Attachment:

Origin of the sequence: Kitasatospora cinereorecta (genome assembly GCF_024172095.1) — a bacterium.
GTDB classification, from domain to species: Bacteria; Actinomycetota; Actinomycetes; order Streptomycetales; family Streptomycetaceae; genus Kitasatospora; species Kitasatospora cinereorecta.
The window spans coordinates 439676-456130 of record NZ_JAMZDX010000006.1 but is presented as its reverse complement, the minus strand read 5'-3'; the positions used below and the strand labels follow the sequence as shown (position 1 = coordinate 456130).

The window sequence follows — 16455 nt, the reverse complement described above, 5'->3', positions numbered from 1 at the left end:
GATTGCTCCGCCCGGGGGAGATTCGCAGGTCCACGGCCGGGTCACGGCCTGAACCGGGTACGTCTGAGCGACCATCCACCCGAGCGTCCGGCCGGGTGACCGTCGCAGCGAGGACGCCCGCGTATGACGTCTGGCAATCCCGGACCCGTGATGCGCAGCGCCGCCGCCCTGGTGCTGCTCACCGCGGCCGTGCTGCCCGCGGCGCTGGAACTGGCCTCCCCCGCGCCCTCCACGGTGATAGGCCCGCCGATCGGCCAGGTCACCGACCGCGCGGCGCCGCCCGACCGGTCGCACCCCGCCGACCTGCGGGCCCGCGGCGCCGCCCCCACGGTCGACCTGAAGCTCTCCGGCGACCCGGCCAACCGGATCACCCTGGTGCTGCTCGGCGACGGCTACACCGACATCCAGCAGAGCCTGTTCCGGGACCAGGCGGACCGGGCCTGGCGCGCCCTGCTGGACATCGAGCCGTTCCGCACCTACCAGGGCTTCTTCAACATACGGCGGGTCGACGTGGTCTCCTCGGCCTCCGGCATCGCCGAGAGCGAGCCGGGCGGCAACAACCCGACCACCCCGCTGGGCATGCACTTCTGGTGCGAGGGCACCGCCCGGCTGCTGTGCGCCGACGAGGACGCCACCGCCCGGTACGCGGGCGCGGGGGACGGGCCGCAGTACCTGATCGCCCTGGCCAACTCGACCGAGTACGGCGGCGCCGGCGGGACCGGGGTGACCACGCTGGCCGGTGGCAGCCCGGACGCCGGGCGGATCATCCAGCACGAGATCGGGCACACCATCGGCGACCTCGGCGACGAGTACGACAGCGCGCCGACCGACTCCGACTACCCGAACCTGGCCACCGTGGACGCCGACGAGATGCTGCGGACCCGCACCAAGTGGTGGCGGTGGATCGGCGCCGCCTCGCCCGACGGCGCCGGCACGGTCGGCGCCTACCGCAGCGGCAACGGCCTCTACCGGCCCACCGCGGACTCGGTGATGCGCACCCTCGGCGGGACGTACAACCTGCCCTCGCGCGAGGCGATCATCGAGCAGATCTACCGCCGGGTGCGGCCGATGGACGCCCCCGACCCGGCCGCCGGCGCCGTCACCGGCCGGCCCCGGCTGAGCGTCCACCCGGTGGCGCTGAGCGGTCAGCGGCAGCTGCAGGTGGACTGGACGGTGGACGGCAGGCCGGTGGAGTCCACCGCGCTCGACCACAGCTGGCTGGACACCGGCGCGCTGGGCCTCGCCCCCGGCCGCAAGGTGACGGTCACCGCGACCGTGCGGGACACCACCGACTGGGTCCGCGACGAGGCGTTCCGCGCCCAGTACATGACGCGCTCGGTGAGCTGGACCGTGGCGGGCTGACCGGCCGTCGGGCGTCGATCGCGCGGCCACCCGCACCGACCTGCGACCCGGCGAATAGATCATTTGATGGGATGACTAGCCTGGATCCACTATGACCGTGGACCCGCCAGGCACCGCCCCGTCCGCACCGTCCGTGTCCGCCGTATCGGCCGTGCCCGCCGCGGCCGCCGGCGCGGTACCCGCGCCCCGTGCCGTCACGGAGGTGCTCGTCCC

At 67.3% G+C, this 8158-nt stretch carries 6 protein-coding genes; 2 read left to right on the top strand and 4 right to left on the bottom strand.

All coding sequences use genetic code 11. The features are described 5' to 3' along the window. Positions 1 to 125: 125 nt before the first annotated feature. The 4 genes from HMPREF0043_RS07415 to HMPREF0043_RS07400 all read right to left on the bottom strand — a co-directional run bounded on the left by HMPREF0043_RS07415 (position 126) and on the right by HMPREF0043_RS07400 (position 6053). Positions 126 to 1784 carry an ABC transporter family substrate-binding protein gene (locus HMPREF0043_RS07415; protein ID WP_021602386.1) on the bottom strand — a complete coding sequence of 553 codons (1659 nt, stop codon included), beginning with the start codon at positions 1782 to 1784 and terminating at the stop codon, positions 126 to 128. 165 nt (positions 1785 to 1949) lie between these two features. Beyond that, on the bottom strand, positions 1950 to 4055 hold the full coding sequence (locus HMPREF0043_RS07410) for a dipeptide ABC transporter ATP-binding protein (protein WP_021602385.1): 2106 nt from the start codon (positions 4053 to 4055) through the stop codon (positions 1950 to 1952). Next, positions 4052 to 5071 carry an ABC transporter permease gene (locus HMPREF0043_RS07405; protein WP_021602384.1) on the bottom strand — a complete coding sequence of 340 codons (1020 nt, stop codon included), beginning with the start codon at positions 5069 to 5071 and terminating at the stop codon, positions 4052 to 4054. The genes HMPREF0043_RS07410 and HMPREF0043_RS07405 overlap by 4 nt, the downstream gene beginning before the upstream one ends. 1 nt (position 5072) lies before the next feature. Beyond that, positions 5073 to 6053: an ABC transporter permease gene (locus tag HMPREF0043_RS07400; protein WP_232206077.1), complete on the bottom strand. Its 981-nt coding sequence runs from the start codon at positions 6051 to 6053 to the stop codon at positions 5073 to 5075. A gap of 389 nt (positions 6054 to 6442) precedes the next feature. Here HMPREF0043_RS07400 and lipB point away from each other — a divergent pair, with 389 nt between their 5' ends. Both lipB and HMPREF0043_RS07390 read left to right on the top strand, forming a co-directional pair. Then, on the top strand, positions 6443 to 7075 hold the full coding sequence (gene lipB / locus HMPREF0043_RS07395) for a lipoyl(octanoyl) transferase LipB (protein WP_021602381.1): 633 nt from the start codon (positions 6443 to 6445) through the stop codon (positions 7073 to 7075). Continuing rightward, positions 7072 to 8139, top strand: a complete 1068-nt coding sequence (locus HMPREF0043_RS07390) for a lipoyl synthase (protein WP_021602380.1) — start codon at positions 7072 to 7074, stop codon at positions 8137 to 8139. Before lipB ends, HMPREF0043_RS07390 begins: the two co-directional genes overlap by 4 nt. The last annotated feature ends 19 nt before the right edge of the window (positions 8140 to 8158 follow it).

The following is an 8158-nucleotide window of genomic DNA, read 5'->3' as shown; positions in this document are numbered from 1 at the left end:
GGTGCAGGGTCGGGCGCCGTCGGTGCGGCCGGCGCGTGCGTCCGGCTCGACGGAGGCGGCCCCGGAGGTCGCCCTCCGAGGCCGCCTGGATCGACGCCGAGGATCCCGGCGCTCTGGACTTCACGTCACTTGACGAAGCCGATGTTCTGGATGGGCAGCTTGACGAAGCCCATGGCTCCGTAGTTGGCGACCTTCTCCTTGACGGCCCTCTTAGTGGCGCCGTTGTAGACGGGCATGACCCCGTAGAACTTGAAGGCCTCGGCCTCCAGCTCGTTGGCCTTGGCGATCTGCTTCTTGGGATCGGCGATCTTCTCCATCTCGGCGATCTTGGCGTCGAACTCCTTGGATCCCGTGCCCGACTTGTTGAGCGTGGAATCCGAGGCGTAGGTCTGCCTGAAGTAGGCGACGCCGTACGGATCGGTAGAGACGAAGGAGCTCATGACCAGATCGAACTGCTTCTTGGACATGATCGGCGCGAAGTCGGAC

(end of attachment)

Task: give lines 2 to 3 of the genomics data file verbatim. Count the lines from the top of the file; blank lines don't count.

GTDB classification, from domain to species: Bacteria; Actinomycetota; Actinomycetes; order Streptomycetales; family Streptomycetaceae; genus Kitasatospora; species Kitasatospora cinereorecta.
The window spans coordinates 439676-456130 of record NZ_JAMZDX010000006.1 but is presented as its reverse complement, the minus strand read 5'-3'; the positions used below and the strand labels follow the sequence as shown (position 1 = coordinate 456130).